Wednesday, January 13, 2016

The Full Monte

It seems like there has been an inordinate amount of significant deaths in both the worlds of music and sports over the last few weeks.  Scott Weiland, Dave Henderson, Lemmy Kilmister, Meadowlark Lemon, Doug Atkins, David Bowie... the list is getting long.  Unfortunately, yesterday afternoon, we added another name to that list.

Hall of Famer Monte Irvin has passed away at the age of 96.

Irvin might be known for his legendary career in the Negro Leagues and helping to keep the color barrier broken with the New York Giants from 1949-55.  Not to mention, he spent the rest of his life working with MLB, both working diligently in their offices and serving as a goodwill ambassador.

You might not have known it, but in addition to all of that, Irvin closed out his playing career with a single season on Chicago's Northside in 1956.  He didn't whimper off into the night either, batting .271 with 15 homers in 111 games before injuries put a permanent end to his career.  Not a bad swan song.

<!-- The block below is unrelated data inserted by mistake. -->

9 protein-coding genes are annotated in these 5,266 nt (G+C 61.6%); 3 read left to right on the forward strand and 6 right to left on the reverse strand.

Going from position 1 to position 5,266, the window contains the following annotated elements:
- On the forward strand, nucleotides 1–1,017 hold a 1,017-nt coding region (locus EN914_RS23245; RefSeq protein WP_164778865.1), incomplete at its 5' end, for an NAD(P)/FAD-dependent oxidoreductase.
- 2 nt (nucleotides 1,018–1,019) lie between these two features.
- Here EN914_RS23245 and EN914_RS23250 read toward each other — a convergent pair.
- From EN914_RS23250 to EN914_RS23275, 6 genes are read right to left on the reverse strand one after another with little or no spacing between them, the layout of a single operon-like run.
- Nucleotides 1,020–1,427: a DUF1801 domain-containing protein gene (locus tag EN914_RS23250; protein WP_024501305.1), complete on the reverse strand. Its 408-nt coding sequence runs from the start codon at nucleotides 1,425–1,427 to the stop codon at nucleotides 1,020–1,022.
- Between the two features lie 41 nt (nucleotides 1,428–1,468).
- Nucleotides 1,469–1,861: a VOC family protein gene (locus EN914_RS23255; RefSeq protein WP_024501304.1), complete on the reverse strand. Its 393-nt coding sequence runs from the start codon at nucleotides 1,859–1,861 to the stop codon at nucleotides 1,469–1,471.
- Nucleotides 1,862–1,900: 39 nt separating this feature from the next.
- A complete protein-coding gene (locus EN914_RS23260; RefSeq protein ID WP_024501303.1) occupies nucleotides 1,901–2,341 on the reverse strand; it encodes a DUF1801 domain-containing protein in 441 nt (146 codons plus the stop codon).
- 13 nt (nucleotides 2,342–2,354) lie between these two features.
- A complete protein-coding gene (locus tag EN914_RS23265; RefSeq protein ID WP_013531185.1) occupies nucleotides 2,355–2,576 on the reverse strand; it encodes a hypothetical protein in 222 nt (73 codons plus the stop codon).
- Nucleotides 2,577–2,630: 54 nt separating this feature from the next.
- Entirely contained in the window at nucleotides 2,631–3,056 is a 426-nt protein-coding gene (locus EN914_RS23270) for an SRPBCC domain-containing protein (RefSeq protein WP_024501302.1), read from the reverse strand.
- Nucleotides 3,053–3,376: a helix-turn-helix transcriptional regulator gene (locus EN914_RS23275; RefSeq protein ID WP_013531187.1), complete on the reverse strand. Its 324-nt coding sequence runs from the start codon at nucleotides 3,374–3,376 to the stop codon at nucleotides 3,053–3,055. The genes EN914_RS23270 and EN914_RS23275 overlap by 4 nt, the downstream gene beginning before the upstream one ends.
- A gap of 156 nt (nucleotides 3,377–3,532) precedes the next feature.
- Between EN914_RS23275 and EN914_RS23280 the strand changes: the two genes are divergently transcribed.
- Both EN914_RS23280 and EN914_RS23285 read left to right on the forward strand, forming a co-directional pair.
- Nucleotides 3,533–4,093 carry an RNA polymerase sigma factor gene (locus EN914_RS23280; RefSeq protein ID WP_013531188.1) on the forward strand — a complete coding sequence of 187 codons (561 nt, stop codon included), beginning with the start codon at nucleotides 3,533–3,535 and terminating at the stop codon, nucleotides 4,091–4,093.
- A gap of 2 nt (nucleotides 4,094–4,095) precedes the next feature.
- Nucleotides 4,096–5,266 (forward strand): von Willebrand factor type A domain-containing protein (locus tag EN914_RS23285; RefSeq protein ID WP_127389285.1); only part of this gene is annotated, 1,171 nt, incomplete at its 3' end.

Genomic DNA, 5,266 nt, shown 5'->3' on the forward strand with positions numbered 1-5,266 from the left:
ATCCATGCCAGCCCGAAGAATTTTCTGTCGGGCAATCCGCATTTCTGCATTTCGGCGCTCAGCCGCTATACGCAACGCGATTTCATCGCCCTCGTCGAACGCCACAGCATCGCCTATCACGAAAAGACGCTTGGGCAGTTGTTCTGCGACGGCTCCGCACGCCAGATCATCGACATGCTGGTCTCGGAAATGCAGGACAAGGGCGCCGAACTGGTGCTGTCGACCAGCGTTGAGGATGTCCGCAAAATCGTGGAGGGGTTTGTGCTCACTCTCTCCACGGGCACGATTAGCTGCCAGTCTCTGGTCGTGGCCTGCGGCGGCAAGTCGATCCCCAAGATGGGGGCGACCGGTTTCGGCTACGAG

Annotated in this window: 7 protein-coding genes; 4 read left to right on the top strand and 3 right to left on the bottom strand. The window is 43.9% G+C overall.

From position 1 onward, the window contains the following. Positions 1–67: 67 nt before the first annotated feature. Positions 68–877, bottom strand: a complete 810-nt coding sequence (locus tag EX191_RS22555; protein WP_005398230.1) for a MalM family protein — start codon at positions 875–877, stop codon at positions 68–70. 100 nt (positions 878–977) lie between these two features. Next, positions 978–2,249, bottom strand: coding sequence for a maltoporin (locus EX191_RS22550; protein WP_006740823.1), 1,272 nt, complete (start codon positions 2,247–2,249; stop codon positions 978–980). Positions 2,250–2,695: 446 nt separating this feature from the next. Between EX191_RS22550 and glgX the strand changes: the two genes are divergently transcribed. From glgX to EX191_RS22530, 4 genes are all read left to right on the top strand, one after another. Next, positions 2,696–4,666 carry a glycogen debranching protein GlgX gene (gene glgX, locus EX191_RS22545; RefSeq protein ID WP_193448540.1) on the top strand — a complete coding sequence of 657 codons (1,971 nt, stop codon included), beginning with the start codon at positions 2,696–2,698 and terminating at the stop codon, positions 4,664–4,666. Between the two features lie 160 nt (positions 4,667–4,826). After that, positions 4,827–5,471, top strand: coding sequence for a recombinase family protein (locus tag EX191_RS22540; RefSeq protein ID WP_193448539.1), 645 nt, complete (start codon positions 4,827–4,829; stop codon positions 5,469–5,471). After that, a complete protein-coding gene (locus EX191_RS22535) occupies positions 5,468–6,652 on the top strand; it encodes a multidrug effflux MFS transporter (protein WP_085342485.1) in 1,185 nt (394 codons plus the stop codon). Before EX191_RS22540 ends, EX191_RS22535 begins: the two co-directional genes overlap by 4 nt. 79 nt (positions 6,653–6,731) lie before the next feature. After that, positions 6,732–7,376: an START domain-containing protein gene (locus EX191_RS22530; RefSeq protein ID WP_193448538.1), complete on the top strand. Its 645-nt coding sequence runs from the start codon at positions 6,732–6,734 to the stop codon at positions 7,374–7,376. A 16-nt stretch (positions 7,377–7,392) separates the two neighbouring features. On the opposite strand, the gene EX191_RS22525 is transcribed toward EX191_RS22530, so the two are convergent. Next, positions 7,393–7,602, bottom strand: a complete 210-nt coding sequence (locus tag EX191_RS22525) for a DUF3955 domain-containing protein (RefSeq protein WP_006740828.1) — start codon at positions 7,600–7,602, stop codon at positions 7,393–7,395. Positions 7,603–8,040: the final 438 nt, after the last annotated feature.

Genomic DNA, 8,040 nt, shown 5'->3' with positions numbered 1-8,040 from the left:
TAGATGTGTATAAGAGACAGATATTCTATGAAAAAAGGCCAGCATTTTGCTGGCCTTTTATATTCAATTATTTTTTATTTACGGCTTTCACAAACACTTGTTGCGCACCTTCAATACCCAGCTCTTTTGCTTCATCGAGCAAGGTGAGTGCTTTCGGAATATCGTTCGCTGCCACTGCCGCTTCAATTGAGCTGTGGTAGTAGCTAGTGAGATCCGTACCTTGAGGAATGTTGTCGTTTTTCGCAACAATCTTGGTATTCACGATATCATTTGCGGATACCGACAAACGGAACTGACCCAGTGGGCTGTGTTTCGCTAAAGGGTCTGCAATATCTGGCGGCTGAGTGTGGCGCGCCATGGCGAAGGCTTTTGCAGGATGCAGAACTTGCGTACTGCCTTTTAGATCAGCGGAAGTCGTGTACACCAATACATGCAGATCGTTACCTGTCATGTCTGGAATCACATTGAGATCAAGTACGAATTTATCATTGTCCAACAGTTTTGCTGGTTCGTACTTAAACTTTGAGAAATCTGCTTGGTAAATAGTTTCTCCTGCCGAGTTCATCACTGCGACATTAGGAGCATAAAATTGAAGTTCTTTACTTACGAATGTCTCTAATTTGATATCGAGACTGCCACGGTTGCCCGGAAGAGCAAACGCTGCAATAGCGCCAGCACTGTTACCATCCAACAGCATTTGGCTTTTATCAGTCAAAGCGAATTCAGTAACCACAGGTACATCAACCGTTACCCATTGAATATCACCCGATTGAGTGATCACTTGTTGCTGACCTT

Irvin along with fellow Cub sluggers Hank Sauer and Ernie Banks
Image courtesy of Getty Images

At the time of his death, Irvin was actually the oldest living former Cub, a title which now belongs to Red Adams (age 94), who pitched in 8 games back in 1946.

R.I.P. Mr. Irvin, your life was long and illustrious.  That said, I'm getting a little sick of writing around death.


  1. I've always wanted to track down a real copy of Irvin's '56 Topps card. The Archives reprint you posted is the only one I own of him as a Cub.

    RIP Monte.

  2. It does kind of have that feeling of "when it rains it pours" with notable deaths. Like you said though at least Irvin's life was long and illustrious.